Three "extinct" amphibians rediscovered after decades lost to science
Lost frogs rediscovered
Last seen in 1979. Beautiful frog with bright green – almost fluorescent looking – spots on a dark brown background. Rediscovered by Jos Kielgast from The Natural History Museum of Denmark.
September 2010. Scientists on a global quest to rediscover "lost" amphibian species have returned from their first set of expeditions having rediscovered three species that had not been seen for decades, Conservation International
(CI) and the IUCN Amphibian Specialist Group (ASG) have announced.
100 lost species being sought
Searches are continuing around the globe for 100 species of amphibians that had been thought to have gone extinct, but that scientists believe may be surviving in small populations. While the discoveries are a cause for celebration as the world prepares for the Convention on Biological Diversity (CBD) that will be held in Nagoya, in Japan, next month, they also highlight the shocking decline in the world's amphibian species in recent decades, with more than a third of all amphibians threatened with extinction.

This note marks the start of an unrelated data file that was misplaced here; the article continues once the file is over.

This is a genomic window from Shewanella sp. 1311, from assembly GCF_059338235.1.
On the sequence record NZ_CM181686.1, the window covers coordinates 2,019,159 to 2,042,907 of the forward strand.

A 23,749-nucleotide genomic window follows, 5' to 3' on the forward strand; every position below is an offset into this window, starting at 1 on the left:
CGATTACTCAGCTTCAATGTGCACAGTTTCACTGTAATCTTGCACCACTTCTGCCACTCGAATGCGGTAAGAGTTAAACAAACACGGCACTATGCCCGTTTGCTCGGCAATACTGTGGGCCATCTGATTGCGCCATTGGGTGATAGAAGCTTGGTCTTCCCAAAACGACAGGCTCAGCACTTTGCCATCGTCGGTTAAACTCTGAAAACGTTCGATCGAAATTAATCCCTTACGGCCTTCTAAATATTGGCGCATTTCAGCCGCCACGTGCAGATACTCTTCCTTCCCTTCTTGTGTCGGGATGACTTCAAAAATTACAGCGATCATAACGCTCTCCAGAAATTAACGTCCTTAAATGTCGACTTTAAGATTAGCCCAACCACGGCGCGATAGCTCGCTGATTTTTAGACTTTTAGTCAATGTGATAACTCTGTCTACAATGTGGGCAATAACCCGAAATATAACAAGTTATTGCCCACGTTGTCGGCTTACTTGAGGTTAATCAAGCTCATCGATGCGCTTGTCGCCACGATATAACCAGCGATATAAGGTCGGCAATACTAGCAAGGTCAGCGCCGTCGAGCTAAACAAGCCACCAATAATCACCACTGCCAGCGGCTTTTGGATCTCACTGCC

3 rediscoveries - 2 frogs and a salamander
|Cave Splayfoot Salamander (Chiropterotriton mosaueri), Hidalgo Province, |
Mexico. Not seen since the discovery of a single individual in 1941. Pink
footed, brown salamander that is believed to live underground in cave
systems. Several were found by scientist Sean Rovito from the Universidad
Nacional Autonoma de Mexico, in a cave system which is only accessible by
abseiling down a large pothole.
The three animals that have been rediscovered so far include a Mexican salamander not seen since it was discovered in 1941, a frog from the Ivory Coast not seen since 1967 and another frog from Democratic Republic of Congo not seen since 1979.
Dr. Robin Moore, who has organized the Search for the Lost Frogs for CI and the ASG said: "These are fantastic finds and could have important implications for people as well as for amphibians. We don't know whether study of these animals could provide new medicinal compounds - as other amphibians have, and at least one of these animals lives in an area that is important to protect as it provides drinking water to urban areas. But these rediscovered animals are the lucky ones - many other species we have been looking for have probably gone for good."
The first phase of the Search for the Lost Frogs campaign will be continuing until the opening of the Convention on Biological Diversity (CBD) in Nagoya, Japan in October, with further rediscoveries expected.
Mount Nimba Reed Frog
(Hyperolius nimbae), Ivory Coast. Last Seen in 1967. Small and well camouflaged brown frog rediscovered by local scientist N'Goran Kouame from the University of Abobo-Adjame.